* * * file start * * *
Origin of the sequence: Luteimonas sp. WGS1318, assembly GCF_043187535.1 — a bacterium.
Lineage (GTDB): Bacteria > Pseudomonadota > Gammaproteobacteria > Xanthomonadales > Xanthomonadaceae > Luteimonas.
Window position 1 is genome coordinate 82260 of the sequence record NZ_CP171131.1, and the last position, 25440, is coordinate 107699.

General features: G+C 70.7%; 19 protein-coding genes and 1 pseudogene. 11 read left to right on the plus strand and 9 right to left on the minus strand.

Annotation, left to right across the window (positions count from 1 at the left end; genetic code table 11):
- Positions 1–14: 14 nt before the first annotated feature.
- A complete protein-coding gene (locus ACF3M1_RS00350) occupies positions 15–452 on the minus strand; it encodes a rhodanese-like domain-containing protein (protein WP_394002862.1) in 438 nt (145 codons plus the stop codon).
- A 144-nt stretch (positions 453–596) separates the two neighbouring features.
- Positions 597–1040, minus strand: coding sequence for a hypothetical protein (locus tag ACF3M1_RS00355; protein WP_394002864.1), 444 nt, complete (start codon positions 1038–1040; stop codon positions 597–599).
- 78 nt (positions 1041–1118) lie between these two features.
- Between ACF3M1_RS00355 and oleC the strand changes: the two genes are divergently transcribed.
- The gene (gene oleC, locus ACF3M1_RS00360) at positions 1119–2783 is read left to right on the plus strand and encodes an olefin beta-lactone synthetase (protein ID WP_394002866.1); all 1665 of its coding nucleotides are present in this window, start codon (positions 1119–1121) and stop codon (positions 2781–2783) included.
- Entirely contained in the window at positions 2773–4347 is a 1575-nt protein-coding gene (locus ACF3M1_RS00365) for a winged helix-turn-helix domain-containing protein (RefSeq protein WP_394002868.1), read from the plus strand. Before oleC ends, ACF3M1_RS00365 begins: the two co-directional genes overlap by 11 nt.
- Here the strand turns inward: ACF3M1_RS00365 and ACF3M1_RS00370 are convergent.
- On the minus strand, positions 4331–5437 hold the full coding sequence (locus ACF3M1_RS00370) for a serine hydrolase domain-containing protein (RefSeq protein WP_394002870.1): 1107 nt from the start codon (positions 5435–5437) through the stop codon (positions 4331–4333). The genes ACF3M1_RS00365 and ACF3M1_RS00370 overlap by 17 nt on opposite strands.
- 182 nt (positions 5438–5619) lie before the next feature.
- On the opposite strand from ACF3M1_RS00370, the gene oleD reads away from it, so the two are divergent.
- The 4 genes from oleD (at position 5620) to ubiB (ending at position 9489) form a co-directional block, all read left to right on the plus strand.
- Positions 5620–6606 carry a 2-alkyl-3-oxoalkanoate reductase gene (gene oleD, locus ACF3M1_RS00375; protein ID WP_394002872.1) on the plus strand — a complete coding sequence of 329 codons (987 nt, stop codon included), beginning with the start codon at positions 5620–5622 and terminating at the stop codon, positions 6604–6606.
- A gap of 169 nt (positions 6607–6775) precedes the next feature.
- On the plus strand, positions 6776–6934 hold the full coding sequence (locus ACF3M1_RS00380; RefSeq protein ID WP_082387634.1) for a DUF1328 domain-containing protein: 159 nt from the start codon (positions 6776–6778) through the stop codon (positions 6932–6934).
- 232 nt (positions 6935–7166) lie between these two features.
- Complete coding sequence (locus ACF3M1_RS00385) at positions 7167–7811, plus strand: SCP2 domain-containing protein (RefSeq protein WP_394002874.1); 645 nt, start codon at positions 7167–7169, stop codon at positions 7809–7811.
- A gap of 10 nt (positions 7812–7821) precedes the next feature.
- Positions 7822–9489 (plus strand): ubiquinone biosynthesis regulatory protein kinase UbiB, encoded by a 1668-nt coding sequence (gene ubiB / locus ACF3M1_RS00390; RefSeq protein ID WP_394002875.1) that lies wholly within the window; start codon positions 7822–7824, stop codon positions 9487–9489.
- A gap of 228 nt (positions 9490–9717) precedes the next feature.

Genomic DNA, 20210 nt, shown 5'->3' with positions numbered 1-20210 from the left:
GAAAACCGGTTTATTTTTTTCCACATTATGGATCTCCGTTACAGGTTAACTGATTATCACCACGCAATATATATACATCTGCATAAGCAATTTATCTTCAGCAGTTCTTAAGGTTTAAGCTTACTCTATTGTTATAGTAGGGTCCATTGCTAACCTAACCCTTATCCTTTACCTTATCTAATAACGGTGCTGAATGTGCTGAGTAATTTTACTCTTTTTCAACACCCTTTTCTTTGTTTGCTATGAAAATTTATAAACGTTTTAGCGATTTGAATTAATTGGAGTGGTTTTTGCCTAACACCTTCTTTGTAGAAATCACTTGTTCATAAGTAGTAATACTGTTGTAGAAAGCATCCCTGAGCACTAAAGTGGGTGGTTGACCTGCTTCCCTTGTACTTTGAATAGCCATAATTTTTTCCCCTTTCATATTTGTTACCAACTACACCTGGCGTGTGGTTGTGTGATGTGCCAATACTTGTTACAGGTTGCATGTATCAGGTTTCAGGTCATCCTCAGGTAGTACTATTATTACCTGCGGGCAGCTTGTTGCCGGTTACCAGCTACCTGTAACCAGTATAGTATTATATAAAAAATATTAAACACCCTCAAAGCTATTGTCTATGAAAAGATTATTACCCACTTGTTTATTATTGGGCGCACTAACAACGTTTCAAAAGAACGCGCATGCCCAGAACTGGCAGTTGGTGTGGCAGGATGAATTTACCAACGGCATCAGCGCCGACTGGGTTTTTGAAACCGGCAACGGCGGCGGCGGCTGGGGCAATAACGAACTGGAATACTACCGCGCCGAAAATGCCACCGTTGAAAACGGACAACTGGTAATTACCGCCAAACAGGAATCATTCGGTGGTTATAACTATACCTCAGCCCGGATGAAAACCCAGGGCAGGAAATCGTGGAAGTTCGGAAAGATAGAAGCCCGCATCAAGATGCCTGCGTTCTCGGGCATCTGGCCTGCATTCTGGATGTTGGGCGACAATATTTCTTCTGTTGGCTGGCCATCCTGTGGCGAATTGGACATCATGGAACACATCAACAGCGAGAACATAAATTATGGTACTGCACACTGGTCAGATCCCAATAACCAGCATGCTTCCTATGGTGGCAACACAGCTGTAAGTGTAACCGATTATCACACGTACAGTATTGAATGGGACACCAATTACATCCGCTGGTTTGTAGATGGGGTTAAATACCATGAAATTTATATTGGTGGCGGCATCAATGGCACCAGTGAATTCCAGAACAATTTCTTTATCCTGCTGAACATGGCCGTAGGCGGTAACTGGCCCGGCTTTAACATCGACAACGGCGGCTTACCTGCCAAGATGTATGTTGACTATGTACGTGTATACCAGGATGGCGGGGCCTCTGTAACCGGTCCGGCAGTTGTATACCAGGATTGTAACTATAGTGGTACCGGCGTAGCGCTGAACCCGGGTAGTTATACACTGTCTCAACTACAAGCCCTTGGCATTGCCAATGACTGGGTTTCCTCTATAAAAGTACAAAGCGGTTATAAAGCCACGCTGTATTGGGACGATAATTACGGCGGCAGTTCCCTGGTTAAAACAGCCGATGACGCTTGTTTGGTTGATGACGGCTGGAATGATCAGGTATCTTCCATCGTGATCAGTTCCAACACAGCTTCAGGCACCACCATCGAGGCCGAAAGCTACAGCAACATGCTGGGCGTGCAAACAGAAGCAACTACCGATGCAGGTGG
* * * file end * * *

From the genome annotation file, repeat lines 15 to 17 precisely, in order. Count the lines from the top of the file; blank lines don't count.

- On the minus strand, positions 4331–5437 hold the full coding sequence (locus ACF3M1_RS00370) for a serine hydrolase domain-containing protein (RefSeq protein WP_394002870.1): 1107 nt from the start codon (positions 5435–5437) through the stop codon (positions 4331–4333). The genes ACF3M1_RS00365 and ACF3M1_RS00370 overlap by 17 nt on opposite strands.
- 182 nt (positions 5438–5619) lie before the next feature.
- On the opposite strand from ACF3M1_RS00370, the gene oleD reads away from it, so the two are divergent.